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As reported by Reuters, the latest leg of the bull market within US equities markets saw large paydays for buyers of growth-focused stocks, but that particular page may have turned over.

Key quotes

“Paying a premium for shares of fast-growing companies like Amazon Inc and Google parent Alphabet Inc   over those viewed as good value for the money has been a recipe for success for more than five years. Growth stocks have beaten their value rivals by a margin of more than two-for-one in that span.  Until now.

In the last month, the wheels have fallen off that profit vehicle. The Russell 1000 Growth Index, which features stocks that trade at high prices relative to their earnings, has sunk more than 10 percent so far in October, its poorest performance since the financial crisis. In that same period, the Russell 1000 Value Index  is down just 7 percent. That shift was cast into sharp relief last week after major revenue shortfalls reported by both Amazon and Alphabet triggered the largest drops in their stock prices in years. Nasdaq, stacked with growth names from the tech sector in particular, is in a full-fledged correction – the term for a fall of at least 10 percent from the most recent peak.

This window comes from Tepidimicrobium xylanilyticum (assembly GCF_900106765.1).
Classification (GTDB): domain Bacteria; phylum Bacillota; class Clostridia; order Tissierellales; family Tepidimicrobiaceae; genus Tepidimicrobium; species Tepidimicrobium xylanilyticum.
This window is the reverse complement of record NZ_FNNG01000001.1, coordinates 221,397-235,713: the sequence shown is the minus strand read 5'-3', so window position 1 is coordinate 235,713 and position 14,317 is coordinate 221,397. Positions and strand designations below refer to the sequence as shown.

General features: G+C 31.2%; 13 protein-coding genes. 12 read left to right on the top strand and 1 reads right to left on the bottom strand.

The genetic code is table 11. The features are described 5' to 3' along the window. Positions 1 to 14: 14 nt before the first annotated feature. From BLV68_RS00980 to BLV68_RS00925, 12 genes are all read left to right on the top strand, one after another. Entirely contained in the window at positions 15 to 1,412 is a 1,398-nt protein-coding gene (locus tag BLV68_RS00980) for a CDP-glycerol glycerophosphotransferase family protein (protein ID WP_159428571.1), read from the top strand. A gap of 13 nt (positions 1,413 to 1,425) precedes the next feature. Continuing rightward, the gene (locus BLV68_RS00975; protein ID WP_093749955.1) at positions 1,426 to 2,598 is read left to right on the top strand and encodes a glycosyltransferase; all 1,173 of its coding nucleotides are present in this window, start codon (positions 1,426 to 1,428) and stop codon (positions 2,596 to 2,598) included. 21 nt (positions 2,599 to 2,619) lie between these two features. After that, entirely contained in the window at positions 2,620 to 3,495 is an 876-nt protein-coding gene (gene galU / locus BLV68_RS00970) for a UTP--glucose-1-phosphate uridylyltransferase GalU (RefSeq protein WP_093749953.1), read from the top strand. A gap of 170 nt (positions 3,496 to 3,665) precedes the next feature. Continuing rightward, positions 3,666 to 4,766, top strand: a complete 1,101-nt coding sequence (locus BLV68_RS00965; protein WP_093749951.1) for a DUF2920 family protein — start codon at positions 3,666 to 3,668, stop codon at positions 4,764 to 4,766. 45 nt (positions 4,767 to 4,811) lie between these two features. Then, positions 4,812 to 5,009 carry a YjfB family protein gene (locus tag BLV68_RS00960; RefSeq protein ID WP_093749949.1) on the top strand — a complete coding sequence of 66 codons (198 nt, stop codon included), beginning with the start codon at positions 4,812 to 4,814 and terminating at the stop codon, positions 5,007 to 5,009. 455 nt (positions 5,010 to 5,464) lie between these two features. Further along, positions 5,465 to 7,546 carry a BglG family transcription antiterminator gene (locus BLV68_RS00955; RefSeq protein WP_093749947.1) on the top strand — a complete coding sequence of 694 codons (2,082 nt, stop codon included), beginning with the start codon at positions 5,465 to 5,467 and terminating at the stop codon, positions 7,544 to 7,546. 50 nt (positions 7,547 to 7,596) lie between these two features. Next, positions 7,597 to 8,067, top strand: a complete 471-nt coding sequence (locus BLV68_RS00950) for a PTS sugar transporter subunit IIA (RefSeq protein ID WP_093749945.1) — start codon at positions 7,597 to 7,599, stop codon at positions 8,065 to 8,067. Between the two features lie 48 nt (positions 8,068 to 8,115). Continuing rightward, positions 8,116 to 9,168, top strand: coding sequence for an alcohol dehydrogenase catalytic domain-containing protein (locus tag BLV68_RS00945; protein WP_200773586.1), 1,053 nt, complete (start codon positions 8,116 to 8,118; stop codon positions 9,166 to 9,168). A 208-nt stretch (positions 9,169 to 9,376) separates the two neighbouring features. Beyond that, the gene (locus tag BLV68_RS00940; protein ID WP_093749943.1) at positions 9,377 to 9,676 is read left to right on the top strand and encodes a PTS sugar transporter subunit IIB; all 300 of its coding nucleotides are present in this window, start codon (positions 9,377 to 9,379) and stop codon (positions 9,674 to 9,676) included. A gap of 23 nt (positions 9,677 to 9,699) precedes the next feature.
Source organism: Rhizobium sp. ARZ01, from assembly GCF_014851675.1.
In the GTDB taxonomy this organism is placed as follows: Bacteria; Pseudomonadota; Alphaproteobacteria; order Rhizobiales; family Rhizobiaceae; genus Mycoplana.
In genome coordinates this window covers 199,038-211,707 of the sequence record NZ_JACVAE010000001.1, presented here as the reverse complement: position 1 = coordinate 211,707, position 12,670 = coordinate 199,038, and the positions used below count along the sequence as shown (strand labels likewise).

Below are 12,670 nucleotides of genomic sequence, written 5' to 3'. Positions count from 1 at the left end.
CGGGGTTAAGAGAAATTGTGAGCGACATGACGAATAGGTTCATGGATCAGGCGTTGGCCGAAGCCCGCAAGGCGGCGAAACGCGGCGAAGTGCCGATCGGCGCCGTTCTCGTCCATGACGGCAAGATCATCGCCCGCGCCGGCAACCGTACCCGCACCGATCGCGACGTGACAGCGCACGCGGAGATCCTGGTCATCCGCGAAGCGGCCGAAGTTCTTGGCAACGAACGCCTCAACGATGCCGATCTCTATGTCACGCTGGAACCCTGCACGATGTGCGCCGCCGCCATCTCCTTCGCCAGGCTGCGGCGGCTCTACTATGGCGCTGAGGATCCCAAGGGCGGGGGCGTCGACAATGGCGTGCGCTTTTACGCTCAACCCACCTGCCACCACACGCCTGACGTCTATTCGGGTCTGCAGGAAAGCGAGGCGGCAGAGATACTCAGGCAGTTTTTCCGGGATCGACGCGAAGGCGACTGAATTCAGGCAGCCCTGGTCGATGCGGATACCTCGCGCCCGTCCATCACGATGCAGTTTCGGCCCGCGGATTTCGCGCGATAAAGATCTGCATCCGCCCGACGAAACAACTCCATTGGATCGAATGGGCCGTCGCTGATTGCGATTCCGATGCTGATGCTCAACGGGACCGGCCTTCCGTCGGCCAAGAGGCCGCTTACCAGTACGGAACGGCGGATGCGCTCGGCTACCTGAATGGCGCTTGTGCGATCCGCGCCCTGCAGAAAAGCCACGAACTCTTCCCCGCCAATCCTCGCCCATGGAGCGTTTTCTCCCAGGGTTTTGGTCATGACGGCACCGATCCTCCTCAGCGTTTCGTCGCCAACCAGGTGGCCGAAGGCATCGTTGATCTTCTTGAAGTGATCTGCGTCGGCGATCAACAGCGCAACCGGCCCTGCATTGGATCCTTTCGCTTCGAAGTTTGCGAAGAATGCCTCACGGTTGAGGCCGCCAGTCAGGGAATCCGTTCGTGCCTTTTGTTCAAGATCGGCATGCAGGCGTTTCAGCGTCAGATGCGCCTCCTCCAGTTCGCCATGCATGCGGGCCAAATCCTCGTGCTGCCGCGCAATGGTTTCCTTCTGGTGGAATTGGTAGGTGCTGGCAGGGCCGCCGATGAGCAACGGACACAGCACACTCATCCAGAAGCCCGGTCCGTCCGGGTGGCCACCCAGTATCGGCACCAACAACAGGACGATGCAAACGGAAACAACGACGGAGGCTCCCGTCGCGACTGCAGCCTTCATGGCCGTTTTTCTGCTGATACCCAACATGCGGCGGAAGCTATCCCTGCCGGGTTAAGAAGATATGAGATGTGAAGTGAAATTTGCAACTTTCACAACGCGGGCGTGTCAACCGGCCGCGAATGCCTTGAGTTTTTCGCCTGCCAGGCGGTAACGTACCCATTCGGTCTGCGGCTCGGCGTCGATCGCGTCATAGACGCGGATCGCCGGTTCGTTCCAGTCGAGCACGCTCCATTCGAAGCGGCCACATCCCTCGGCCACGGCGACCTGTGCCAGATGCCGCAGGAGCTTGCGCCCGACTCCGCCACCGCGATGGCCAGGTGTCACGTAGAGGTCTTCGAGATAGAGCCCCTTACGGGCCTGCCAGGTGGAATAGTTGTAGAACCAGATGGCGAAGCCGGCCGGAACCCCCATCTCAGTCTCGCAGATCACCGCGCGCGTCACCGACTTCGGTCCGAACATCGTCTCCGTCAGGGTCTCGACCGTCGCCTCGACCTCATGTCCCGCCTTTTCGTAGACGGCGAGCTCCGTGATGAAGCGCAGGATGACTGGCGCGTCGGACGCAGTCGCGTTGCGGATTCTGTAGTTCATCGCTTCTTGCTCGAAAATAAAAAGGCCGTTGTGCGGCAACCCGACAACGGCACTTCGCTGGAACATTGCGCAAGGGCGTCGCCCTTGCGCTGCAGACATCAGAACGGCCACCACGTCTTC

“When the rotation started to go back the other way, sort of reversion to the mean, value went on to outperform growth for several years. It was a longstanding reversion-to-the-mean kind of a trade,” said Phil Orlando, chief equity market strategist at Federated Investors, in New York.

The S&P 500 is now down about 9 percent from its Sept. 20 high, with some of the year’s best-performing and heavily weighted sectors, such as technology  and consumer discretionary, contributing to the decline.

Steve DeSanctis, equity strategist at Jefferies in New York, said there are sound reasons to own value stocks now.  “We are starting to see earnings accelerate faster for value than for growth, and if GDP is going to be north of 3 percent, we should see a pretty good earnings backdrop,” DeSanctis said.”